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Decline of an Empire

Posted December 22, 2010 by Greg
Categories: Blog, government, perfect government, politics, Random Quotes

As America is still reeling from the effects of the economic collapse of 2008, and spending is increased to record levels, many are becoming increasingly aware of the decline of America’s empire. This is not to be confused with the decline of America as a nation, rather it is a retreat from the imperialistic nature in which the U.S. has lived by since the end of WWII.

Financially, the U.S. cannot maintain a military that spends basically as much as the rest of the world combined. While we are spending 50% of our estimated tax revenues on the over-compensated military for offshore adventures, we have officials and citizens fighting tooth and nail against spending a fraction of that amount of money on improving our ever-diminishing health care system.

Being that we are the richest and most powerful nation on earth, how is it that we have so many domestic problems and so much opposition to fixing them. Of course it is largely attributable to our corporate state structure and the capitalistic principles in which our government lives by.

Also, without sounding too socialist, it is also due to the simple fact that the wealthy class doesn’t want to share and finds paying taxes un-American, because it contributes towards the betterment of the lower and middle classes.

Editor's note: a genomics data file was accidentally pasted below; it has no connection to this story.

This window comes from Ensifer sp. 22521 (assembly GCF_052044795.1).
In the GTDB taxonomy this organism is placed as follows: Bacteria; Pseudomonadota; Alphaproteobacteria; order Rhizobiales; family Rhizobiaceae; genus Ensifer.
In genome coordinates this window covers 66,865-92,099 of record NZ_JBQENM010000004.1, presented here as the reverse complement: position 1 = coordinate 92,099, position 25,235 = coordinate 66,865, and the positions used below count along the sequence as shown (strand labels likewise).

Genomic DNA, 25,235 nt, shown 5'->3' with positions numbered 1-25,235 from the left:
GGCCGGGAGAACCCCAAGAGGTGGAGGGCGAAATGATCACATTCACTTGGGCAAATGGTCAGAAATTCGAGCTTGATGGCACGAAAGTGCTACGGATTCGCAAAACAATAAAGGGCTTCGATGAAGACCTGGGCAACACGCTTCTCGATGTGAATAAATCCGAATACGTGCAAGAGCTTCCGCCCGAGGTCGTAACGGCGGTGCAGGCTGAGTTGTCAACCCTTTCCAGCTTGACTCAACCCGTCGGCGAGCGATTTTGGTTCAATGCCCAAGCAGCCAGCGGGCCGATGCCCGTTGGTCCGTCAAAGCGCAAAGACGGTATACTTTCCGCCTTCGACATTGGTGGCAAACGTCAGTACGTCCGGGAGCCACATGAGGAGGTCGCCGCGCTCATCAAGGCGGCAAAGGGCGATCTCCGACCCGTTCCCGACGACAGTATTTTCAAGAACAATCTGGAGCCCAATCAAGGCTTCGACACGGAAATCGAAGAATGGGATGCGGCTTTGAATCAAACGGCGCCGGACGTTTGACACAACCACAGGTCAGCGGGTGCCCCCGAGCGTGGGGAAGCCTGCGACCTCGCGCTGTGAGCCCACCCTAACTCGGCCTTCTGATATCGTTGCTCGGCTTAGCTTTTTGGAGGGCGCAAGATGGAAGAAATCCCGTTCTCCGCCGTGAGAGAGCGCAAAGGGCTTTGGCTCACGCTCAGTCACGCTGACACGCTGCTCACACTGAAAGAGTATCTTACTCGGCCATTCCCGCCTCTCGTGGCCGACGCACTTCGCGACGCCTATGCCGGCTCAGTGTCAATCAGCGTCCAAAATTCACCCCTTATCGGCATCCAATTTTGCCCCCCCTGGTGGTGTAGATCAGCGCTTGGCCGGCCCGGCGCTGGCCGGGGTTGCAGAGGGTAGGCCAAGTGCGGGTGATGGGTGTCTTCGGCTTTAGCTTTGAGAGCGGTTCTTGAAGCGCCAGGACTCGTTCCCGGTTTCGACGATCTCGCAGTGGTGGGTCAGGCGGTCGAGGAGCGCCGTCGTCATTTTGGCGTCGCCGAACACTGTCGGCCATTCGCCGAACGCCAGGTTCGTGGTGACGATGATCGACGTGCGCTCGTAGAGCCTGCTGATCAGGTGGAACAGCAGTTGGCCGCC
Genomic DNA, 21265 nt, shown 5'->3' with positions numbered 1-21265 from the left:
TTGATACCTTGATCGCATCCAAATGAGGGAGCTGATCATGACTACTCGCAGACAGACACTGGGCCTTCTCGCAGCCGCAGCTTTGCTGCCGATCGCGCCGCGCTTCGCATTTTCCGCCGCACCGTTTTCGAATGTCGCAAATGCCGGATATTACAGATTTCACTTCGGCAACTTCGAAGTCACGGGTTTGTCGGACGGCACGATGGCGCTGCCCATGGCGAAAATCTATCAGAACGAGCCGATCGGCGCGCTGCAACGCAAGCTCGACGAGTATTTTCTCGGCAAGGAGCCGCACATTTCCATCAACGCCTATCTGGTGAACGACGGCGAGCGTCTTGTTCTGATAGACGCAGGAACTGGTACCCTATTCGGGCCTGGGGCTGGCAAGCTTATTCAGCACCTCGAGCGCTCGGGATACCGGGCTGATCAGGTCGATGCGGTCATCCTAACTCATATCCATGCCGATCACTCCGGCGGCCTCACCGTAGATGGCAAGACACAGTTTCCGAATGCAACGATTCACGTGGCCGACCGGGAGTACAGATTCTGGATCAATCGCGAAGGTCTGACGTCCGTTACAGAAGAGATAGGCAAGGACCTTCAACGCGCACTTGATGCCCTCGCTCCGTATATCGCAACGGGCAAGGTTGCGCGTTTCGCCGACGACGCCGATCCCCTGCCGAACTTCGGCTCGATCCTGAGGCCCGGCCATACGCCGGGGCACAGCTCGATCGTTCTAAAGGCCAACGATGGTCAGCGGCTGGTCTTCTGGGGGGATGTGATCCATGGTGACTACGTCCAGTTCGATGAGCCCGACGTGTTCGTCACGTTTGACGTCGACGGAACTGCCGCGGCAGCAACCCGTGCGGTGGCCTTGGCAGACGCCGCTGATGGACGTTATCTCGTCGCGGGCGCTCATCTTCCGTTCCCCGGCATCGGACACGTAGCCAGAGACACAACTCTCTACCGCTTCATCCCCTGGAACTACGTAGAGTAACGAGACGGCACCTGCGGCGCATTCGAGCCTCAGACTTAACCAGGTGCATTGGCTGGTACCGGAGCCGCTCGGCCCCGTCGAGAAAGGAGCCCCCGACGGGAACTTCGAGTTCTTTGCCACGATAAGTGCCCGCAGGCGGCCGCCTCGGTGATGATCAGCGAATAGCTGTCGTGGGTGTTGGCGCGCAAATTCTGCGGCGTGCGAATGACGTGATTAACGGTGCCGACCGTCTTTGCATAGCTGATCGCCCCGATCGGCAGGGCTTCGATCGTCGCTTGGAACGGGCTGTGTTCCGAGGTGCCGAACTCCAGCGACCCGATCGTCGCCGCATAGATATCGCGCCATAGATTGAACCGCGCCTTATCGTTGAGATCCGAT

There are many faults in our current system which are driving our time as an empire through a downward spiral, but instead of expounding upon the roads towards American decline, I will point you towards a more informed article about that very subject.  Taking Down America

Food Insurance

Posted July 22, 2010 by Greg
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I came across an article at Mises Institute where the author discusses the possibility of having food insurance. I have never thought of that concept, but it seems perfectly logical and it may be the way that societies will head towards in the future. It would sure be a huge change to our current method of buying our own groceries, but could this system ever work and it would it be a good thing?

No Cliff

Posted July 6, 2010 by Greg
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The history of our times calls to mind those Walt Disney characters who rush madly over the edge of a cliff without seeing it, so that the power of their imagination keeps them suspended in mid-air; but as soon as they look down and see where they are, they fall. ~ Raoul Vaneigem